We recently had a colleague show us a video about an engineer, Destin Sandlin, trying to learn how to ride a bicycle that had been modified so the handlebars turned the front wheel the opposite way. He called the contraption the “backwards brain bike” and has used it to teach audiences about neural plasticity and our ability to react to change. If you haven’t seen the video yet, you can check it out here:

So what does this mean for Scouts and Scouters? We have thought of a few different applications:

First, for Members of The Church of Jesus Christ of Latter-day Saints

Ever since the Church announced in May 2018 that they were going to replace all current youth programs with a new initiative in 2020, speculation has been rampant. Last month, church members were given the new program materials. After the presentation, I heard some adult leaders in youth programs try to wrap their minds around the new initiative. For many, it may be a challenge to go from highly structured youth programs with set goals and achievements (including Scouting) to a more fluid, youth-directed initiative. It probably seems like trying to ride a backward bicycle after using a normal one for decades.

Of course, it is also exciting to consider the possibilities of youth growth and personal conversion that will result. When youth truly set their own goals and work to achieve them, the benefits will be enormous. And since they have more neural plasticity, they will adapt to the new methods much more quickly than we (adult leaders) will.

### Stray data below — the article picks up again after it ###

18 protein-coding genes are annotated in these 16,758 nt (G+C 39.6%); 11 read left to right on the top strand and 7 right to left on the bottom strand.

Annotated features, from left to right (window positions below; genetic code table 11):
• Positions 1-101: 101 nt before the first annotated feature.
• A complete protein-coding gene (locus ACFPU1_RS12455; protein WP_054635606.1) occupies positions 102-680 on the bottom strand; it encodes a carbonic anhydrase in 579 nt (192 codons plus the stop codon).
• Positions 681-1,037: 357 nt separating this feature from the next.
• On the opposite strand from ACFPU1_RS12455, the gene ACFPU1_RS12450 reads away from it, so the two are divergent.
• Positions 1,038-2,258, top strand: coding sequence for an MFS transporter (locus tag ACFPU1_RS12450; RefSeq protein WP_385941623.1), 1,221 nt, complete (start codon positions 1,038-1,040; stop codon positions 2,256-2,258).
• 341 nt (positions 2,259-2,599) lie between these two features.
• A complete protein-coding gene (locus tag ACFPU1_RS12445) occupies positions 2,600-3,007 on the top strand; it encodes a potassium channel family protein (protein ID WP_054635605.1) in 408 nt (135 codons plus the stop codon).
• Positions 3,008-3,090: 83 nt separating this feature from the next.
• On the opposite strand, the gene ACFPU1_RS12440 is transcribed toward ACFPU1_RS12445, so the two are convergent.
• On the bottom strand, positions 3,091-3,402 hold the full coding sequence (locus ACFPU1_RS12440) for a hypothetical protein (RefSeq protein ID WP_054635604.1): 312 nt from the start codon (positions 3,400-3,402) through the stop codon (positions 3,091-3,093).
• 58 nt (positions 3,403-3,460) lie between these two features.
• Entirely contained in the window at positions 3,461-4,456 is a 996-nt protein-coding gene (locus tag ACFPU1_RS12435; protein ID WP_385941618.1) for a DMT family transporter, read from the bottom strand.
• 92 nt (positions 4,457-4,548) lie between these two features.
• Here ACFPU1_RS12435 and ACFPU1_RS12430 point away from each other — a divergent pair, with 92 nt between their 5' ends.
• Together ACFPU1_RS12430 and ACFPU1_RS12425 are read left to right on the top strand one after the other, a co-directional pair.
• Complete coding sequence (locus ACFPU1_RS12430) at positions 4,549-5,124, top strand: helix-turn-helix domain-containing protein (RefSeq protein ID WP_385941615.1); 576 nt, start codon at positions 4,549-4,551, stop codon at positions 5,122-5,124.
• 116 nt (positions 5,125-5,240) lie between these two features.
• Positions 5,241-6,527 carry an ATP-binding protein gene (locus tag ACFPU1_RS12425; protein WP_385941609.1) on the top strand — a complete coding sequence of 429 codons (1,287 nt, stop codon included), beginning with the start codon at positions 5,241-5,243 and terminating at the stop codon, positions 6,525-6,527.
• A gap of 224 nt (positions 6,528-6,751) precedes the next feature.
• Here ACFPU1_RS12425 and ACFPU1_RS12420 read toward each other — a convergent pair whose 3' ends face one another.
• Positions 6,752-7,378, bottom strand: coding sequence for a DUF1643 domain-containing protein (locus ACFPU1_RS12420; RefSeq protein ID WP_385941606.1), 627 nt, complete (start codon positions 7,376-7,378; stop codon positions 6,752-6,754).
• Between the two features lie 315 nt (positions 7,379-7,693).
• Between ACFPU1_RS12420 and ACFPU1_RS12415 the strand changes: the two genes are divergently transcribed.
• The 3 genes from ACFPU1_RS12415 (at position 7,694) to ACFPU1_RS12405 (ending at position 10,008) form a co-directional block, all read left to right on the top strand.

But what does that mean for Scouting?

If the new Church initiative is a backward bicycle, some may be tempted to see Scouting as the old regular bicycle that should be left behind. But for those of you who have seen Scouting really work in the lives of youth, the concepts of youth leadership and initiative should be very familiar. It is often easy for some to get so caught up in the push for advancement that they forget about the other methods of Scouting. The best troops and campouts and activities in Scouting are chosen, planned, and executed by the Scouts themselves, based on what they want to achieve. We have leaders and youth who have been riding the backward bicycle for years.

Why are we asking Scouters to ride a backward bicycle?
Scouts who tackle the COPE Cube at Camp Maple Dell gain confidence from it

There are young men (and young women!) in my ward who have decided they want to include Scouting in their goals for the new Church youth program. The best part about this decision is that because it is already self-motivated, these young people will be well-equipped to get the most out of their Scouting experience.

What do we do next?

If you haven’t already, learn how to ride that backward bicycle. Focus on youth leadership and initiative. Help the youth and adults who are interested in continuing in Scouting find a way to do so. Help them see how Scouting fits into their goals.

At the same time, recognize that the traditional Scouting programs in packs and troops are not the only way we can have a positive impact on our community. Our camps and activities are open to youth groups who aren’t registered Scouts as well.

Our vision in the Boy Scouts of America is to “prepare every eligible youth in America to become a responsible, participating citizen and leader who is guided by the Scout Oath and Law.” We can only do that if we are willing to adapt to the needs of our communities.

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Maria Milligan
Has spent several years as a merit badge counselor, several summers as a waterfront director, and her whole life wishing she could do the Pinewood Derby with her 6 brothers. She joined the Utah National Parks Council as a Grant Writer to get her chance.

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